Skip to main content

Posts

Showing posts from April, 2020

A Poet's Journal: October 23rd, 2014

  October 23rd, 2014 It is tempting to believe that in the lives of the past there was never a dull moment.  Take the life of any dead poet and his years seem as minutes, and every great word or sentence that was conceived by him is as if molded into every second of his life.  There is such an ideal that goes along with it, it is hard to believe they ever took the time to cook for themselves, or do housework, or were prey to the mundane emotions of life.  Boredom, I doubt, has evolved over the centuries, but why do we not see it in them?  What makes us believe that we are so lowly we have not yet reached a state of awareness, the kind of which appeared open to the poets of the past?  It is easy to suffer, but harder to turn that suffering into something no one will ever bat an eye at.  Perhaps what we believe of the past is only our unrealized suffering coming into view.  But perhaps it all comes from our trying too hard, of our making the most of each moment; for it is all too much of

Nepalese Notebook: September 19th, 2014

September 19th, 2014 Samdo 3875m. Yesterday was a rest day.  We took a short side-trip to Birendra Tal, a glacial lake on the trail up to Manaslu Base Camp.  On our way there we passed a Gumpa where  an old lady was drying yak meat on a blanket near the door.  Inside was a statue of Guru Rinpoche, the man who brought Buddhism to Tibet in the 8th century, perhaps along the same trails we are on now.  There was also another young woman who had a child that was crying hysterically--only later did we find out it was because of our presence.  Near the lake we had a marvelous view of the glacier higher up and could hear the cracking and grinding movements of the ice.  All around us were mountains of up to 8000 meters and the silence was so profound that between the few words we exchanged with our companion, the sound of avalanches echoed throughout the valley. Short walk today; the altitude tires one quickly.  Samdo is perched on an eminence above Larkya Bazar, a place where a sea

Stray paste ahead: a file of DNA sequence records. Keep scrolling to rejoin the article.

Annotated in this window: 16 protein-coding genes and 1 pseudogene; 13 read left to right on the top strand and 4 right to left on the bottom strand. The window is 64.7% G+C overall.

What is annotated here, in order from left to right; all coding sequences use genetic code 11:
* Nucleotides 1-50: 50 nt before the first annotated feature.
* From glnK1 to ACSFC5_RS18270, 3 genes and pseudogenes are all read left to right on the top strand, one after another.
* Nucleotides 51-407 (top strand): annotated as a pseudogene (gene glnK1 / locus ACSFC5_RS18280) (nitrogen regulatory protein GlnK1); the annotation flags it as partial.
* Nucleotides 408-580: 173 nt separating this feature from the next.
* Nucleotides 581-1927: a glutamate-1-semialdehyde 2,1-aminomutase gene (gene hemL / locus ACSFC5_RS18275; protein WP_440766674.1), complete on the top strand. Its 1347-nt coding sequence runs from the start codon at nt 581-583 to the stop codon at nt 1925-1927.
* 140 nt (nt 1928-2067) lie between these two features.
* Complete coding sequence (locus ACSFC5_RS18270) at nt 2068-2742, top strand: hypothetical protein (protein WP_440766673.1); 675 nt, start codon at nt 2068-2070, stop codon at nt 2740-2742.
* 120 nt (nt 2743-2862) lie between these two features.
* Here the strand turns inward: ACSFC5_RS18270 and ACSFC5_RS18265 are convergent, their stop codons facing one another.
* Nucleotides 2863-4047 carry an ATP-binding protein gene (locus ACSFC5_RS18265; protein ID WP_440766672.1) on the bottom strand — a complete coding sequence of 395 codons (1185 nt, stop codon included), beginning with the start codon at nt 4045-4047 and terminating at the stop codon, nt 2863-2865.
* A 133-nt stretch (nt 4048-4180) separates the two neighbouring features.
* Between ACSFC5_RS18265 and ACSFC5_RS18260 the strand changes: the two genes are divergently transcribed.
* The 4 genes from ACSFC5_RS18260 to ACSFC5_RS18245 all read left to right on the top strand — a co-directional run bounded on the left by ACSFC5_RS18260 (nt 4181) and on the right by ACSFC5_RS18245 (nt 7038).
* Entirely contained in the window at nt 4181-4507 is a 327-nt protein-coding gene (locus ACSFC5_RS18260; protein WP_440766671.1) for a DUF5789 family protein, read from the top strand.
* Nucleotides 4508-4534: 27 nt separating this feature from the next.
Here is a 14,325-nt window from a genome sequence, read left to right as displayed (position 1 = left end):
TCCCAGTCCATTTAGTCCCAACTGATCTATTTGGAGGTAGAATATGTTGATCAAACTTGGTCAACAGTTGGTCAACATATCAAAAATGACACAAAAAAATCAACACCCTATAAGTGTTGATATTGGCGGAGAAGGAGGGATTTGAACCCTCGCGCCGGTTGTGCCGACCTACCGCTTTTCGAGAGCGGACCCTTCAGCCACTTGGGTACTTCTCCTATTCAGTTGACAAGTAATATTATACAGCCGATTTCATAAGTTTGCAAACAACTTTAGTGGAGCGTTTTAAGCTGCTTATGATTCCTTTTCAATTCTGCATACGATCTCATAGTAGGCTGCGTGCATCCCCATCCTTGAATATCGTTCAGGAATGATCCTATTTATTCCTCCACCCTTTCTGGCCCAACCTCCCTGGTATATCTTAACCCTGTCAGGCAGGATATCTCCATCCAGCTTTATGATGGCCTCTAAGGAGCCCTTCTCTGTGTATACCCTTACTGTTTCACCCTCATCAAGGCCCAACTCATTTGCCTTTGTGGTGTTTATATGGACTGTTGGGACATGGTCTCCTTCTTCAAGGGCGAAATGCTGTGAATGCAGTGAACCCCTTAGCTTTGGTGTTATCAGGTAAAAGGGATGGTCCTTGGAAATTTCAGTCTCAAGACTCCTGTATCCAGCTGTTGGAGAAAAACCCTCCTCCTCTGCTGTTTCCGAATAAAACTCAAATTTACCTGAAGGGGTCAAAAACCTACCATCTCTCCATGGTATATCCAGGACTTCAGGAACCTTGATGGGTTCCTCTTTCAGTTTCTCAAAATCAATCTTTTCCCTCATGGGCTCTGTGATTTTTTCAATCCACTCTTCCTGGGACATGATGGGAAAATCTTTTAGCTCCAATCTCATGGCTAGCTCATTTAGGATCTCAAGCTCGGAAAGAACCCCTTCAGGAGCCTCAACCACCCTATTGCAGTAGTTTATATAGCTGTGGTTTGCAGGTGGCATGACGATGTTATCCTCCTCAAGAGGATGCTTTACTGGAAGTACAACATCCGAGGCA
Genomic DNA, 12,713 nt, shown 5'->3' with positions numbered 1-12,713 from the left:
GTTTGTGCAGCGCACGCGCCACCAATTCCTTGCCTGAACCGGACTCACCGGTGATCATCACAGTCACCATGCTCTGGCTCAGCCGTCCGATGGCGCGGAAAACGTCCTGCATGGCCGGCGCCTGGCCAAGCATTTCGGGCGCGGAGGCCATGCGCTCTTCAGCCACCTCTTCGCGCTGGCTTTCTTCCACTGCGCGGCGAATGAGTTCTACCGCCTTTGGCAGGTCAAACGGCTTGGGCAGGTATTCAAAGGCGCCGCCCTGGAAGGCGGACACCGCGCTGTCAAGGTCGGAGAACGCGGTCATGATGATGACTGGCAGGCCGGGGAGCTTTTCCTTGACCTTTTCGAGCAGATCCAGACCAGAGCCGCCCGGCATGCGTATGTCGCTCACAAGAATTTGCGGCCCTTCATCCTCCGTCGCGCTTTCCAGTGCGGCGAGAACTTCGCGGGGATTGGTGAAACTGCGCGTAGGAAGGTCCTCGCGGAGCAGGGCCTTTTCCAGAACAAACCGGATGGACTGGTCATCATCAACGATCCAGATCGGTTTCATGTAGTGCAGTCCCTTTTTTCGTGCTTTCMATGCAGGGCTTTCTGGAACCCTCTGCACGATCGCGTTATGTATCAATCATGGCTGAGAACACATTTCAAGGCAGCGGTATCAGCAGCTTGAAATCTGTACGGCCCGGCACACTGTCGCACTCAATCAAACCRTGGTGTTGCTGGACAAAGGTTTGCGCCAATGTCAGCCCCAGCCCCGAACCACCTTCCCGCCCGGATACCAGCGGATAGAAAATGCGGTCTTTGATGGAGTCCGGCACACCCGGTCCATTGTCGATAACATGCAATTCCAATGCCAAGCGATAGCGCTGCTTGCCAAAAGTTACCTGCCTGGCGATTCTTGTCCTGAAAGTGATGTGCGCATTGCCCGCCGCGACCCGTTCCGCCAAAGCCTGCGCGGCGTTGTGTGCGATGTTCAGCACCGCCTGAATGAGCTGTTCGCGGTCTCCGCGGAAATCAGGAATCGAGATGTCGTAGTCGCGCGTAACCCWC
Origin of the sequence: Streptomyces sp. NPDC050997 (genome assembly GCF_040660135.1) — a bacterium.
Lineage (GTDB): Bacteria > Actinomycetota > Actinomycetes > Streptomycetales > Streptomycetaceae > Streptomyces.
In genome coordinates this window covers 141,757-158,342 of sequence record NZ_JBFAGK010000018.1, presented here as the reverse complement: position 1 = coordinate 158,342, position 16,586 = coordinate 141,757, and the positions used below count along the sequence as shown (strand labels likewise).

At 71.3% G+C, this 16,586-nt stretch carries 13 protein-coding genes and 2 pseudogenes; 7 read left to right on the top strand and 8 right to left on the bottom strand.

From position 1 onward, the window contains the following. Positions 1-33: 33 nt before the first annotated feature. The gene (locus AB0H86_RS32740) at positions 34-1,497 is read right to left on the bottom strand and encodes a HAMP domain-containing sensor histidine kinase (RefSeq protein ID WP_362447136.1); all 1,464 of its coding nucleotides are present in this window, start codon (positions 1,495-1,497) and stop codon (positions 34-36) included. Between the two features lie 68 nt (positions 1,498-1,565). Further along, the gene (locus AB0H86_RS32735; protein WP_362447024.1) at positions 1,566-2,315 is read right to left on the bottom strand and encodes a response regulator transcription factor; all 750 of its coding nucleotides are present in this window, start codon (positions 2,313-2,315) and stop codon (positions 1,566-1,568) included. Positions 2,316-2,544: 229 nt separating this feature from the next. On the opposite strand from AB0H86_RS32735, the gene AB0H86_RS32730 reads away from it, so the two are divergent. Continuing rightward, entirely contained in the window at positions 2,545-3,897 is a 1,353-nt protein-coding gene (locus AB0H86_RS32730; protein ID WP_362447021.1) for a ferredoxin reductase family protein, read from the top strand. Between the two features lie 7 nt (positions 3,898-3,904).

Nepalese Notebook: September 17th, 2014

September 17th, 2014 Samagaun 3550m. Clear morning; Lho was as a spring day in the sunshine of the early hours, and everything that seemed untouchable yesterday was for a moment understandable, creating once more another aspect to our journey.  There was a strange feeling of confidence all around, and it seemed that wherever we were going that day, was indeed the one and only thing that mattered to anyone who crossed our path, and most importantly, to us.  Manaslu Himal (8165m.) and Manaslu North (7157m.), covered in the whitest snow, were visible for the first time, along with many other unknown peaks, showing us what our trail had yet to encounter, and proving still that we had much more to climb. We visited the Ribung Gompa on the way out of Lho, a Buddhist Monastery, and were greeted with hellos from the monks who were busy making repairs far away in another building up the hillside.  A young attendant monk waited on us and showed what buildings we could look into and